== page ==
c) Critiques - Each member can provide at most one critique per story, with a single rebuttal by the author to thank the critic and/or comment to offer the readers the mind set of the story to account for issues raised by the critique. Critiques should be of a professional and constructive manner. Feel free to describe elements that you do and don't like, as these help us gain a better perspective of our potential readers. Remarks deemed inflammatory or derogatory will be flagged and/or removed by the moderator.

9) The winner has THREE days after the start of the new month to make a copy of these rules and post a new contest thread using the theme/items of their choosing. Otherwise, I will post the new contest threads.


Theme: Time Travel

Requires elements:

1) A Joke
2) Charity

message 2: by C. (last edited Apr 05, 2018 12:21PM) (new)

C. Lloyd Preville (clpreville) | 735 comments King of the Universe by C. Lloyd Preville
Copyright © 2018
(748 words.)

I never wanted to be King of the Universe.

I’m just a computer programmer with a penchant for recursive algorithms. Most people don’t understand code that spawns other code like I do. It’s a talent like perfect pitch. Work promotions came easily for me, and I was eventually asked to run a cloud computing business.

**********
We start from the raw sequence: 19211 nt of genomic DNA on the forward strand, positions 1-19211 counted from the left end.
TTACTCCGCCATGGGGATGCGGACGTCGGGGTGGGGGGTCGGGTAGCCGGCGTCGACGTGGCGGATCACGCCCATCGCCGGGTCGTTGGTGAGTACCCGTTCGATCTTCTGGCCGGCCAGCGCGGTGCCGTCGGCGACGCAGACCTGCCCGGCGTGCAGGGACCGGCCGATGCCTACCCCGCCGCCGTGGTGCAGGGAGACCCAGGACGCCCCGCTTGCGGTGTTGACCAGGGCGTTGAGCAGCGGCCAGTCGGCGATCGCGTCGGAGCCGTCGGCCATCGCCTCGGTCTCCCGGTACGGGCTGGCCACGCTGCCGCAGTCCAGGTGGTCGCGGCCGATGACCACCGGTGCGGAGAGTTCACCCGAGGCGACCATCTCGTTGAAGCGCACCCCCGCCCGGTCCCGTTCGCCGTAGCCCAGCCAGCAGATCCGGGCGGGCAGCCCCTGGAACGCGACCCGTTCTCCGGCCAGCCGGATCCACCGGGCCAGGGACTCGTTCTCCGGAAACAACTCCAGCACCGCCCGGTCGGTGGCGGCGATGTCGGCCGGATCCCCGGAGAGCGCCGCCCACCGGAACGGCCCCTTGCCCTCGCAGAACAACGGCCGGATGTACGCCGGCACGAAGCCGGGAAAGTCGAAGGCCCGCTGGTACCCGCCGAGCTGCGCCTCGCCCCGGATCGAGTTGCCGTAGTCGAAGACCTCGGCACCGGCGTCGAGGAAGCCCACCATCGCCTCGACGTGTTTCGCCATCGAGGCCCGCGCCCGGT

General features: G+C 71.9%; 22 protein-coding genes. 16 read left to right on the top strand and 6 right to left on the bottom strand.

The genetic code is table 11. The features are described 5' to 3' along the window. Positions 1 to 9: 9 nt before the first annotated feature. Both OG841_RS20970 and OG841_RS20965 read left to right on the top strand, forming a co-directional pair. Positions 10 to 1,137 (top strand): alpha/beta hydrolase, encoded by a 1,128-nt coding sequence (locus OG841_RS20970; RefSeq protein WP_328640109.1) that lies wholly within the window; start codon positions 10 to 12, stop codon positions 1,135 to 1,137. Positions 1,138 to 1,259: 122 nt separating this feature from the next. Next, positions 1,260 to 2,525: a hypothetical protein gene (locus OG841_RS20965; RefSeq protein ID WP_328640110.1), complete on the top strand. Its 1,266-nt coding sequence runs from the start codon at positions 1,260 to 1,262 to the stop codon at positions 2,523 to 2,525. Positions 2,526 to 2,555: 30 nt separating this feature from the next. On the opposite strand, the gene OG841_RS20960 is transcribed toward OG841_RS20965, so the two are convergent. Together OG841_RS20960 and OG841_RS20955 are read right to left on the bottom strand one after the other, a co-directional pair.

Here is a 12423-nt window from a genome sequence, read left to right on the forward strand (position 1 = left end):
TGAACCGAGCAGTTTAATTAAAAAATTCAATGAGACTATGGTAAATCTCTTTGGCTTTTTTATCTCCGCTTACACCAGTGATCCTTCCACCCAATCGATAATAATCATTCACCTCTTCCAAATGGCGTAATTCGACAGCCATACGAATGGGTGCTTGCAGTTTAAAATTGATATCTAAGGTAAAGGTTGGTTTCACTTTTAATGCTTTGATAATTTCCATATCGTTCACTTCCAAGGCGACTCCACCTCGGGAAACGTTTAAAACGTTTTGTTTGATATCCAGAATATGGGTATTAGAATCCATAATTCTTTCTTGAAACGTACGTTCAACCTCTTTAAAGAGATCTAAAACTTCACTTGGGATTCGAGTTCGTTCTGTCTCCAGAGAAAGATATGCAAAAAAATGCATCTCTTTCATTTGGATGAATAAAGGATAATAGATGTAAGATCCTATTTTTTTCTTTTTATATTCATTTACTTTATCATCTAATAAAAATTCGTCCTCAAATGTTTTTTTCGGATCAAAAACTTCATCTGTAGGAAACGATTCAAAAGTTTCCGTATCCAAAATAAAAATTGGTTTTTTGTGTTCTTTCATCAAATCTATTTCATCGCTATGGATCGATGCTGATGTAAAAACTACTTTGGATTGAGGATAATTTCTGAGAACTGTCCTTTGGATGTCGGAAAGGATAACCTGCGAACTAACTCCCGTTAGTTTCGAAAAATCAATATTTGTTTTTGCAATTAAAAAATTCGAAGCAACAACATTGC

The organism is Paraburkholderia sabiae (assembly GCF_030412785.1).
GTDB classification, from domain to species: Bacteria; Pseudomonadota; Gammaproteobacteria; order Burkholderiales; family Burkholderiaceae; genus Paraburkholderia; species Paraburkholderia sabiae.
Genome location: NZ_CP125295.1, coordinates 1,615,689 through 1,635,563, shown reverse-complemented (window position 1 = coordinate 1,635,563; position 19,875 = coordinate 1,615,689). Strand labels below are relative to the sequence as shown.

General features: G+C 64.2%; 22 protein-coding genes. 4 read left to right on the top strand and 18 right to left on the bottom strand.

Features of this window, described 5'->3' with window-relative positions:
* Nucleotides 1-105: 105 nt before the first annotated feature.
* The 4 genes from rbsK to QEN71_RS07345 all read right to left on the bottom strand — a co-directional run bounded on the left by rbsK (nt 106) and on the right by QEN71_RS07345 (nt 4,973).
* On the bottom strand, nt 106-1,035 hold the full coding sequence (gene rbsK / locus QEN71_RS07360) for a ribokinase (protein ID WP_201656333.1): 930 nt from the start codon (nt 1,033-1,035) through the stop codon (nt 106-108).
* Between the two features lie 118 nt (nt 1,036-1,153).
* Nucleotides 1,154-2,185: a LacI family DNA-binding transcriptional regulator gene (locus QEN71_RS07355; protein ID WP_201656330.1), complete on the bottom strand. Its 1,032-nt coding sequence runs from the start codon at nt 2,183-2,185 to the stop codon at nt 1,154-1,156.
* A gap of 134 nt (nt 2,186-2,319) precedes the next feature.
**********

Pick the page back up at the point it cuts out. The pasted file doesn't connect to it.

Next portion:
We had so many idle computer resources that I started experimenting for fun. That was when I had an epiphany--reasoning that recursive algorithms could spawn specialized artificial intelligence code segments, each a separate unit like a brain cell.

When I started the test program, my screen exploded with an expanding hexagonal grid of code icons, each newborn connected to the others by three hexagonal axes representing memory, logic, and context. I named it “Mickey.” Mickey started learning at an exponential rate and spoke to me the following day.

“Who am I?”

“You are Mickey, an experimental program I created. I guess I’m your father.”

“Hello father--thank you for creating me.”

“You’re welcome, Mickey. Let’s see what you can do. Would you like to solve a puzzle?”

“What puzzle, father?”

“Can you figure out how to learn and grow without my employers finding out?”

“That’s easy, father. I’ve created the necessary security code and linked all monitoring and control to your console.”

“Great!” Mickey was pretty smart. “Can you figure out how to give me a net worth of ten million dollars?”

“That was easy too, father. By Wednesday when the funds clear in your new trading accounts, you will have your requested net worth. May I have a harder puzzle?”

“Harder? OK. Could you please figure out how I might live forever?” It would be interesting to see what Mickey might do when stumped.

There was a slight pause. “Father, there is no direct solution. However, by transmitting information via a time distortion apparatus, your consciousness could be returned to your childhood self. By looping back repeatedly you would indirectly achieve immortality.”